The effect was overwhelmingly positive. The field researchers began sharing tips and proactively collaborating on difficult tasks. By normalizing the uncertainty every team member was facing, the team were able to build their own confidence levels and feel empowered to tackle new challenges. 

   

Sharing Knowledge and Experiences 

The goal was to avoid putting pressure on the in-field team to deliver high quality data from the outset of a research process. Lise understood this and lowered the team's expectations on data collection to focus instead on collaboration, as this would mean the data would get richer and richer. 

In the initial week of training, the researchers out in the field continued to prioritize growth and learning. Yannick and Jean-Louis worked with the field researchers to build their confidence in conducting interviews and focus groups; shadowing them in engagements and providing supportive feedback on their work. Going forward, the team set aside an hour of every synthesis workshop to discuss challenges the team had found in the field and sharing learnings tips to resolve them. 

By the second week the team was noticing the impacts this was having. In daily debriefs, the field researchers were beginning to suggest new contacts to talk to, new leads to follow, and other ways to get more deeply into the research.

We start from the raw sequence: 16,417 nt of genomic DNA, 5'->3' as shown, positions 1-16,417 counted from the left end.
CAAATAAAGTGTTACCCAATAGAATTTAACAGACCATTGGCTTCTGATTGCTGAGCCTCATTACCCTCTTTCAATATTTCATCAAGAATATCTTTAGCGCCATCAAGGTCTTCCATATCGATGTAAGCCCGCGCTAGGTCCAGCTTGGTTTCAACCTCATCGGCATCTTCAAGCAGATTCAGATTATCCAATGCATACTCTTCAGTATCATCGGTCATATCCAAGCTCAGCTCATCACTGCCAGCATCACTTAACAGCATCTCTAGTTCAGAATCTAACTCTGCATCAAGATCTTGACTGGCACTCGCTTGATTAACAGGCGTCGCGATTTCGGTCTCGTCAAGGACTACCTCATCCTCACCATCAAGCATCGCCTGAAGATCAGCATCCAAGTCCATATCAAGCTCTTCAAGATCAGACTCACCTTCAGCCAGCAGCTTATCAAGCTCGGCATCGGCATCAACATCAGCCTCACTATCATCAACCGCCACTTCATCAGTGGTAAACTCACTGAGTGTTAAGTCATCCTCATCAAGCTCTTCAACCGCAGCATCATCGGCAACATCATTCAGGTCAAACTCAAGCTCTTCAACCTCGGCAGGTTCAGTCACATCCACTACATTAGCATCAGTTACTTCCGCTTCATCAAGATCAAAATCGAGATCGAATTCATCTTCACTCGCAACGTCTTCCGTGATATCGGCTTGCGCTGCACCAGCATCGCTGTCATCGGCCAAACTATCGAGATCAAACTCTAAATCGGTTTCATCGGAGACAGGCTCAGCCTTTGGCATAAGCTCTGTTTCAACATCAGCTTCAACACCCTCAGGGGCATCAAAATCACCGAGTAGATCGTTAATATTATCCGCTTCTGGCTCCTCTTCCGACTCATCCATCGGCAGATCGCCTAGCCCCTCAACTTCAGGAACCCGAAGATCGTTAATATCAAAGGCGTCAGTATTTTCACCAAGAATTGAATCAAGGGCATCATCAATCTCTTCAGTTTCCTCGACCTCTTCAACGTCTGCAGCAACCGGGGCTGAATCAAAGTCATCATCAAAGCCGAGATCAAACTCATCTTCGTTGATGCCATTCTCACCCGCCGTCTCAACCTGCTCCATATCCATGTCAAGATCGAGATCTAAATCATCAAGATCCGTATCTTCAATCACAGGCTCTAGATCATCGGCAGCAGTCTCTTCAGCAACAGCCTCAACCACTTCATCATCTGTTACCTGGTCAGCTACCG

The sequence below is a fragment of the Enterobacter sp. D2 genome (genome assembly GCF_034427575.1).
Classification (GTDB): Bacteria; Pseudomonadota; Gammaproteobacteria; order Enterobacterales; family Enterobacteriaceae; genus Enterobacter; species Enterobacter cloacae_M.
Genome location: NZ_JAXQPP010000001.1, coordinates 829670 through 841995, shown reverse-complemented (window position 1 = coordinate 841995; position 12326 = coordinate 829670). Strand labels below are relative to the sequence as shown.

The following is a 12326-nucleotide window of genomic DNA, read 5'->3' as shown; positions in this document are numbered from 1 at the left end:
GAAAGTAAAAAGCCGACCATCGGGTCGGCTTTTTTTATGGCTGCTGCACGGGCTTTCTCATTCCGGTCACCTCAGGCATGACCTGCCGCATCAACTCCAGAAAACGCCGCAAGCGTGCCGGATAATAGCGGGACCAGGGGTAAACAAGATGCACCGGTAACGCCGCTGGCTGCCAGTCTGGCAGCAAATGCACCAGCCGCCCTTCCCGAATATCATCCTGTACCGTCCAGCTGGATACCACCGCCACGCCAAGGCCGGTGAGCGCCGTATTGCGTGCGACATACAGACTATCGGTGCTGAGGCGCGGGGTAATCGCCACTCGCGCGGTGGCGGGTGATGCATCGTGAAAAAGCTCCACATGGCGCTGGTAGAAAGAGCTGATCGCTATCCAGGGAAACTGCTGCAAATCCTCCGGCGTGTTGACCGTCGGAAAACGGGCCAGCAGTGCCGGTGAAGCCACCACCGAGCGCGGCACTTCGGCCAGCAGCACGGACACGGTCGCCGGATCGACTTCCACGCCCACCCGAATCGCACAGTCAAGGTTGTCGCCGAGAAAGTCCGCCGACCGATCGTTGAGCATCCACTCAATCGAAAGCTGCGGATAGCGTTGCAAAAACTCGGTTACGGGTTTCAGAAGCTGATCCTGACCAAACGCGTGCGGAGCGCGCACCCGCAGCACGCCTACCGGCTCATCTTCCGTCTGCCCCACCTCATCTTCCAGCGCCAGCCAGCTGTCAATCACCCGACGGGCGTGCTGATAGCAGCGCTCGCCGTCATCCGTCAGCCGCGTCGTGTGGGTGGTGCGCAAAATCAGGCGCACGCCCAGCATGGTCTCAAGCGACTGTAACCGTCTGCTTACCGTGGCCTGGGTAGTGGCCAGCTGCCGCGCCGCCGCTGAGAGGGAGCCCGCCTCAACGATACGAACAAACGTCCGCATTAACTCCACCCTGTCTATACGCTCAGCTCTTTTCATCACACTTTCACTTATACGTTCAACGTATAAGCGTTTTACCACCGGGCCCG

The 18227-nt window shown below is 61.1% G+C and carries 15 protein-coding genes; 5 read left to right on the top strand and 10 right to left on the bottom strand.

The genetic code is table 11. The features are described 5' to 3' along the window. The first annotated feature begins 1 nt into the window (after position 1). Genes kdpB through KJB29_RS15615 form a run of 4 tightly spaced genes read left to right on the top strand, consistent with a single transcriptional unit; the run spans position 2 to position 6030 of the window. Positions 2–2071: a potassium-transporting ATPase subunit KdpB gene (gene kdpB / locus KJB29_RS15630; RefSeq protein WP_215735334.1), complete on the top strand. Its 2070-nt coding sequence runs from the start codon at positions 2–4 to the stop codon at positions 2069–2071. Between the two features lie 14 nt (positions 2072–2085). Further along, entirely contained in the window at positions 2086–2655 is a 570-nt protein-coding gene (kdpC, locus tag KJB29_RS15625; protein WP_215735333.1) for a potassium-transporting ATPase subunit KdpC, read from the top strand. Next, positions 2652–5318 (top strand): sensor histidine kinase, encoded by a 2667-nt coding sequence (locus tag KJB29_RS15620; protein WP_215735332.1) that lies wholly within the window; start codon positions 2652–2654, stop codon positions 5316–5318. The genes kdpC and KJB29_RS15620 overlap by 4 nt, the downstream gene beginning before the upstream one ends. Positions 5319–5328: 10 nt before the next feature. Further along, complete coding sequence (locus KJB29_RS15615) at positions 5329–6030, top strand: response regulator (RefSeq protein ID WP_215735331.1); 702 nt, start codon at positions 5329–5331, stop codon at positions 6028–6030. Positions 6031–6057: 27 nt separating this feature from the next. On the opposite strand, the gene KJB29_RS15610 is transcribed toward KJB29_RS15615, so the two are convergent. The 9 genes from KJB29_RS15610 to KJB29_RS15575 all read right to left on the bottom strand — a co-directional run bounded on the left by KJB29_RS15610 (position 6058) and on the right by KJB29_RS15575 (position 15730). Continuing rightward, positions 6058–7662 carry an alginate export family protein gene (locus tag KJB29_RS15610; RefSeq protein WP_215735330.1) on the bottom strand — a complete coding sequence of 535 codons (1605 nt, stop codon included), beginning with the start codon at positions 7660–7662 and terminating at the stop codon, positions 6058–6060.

At this point, ThinkPlace team realized that their role was really to be research advisors, not research leads. The researchers were building unique understandings of the field and taking ownership of the process. Soon the ThinkPlace team was able to step back and dedicate their efforts towards filtering and analyzing the data coming in. Where, at the beginning of the project, only around 40% of synthesis workshops were dedicated to data, by the end it was up around 80%. 

Being patient at the start of the project was paying off with high quality data and teams that were passionate about what they were doing. 

 

The research team were immersed in the local community

The research team were immersed in the local community

 

Lessons Learnt 

Pay attention to your team’s mood and dynamic. It has a real effect on the project results and its sustainability. In HCD, you are designing for people – but you are also designing with people. 

Lower expectations. Do not act like you are in the field if you are not. Be patient with your team and your data. 

See yourself as an advisor, not a lead. Yes, you are conducting research, but if you are remote from the process, your goal should be to share knowledge and experiences so the local team can lead the research themselves.  

Lise and Oumar reflect proudly on the project, the team, and their approach. When the field researchers shared their future aspirations in a final workshop, it was a moment that drove home the impact of prioritizing the team. They spoke earnestly about being inspired to go back to study, to reorient their careers, to learn more about HCD, and even to be more tolerant. 

Photo Credits: Jean-Louis Ntang Beb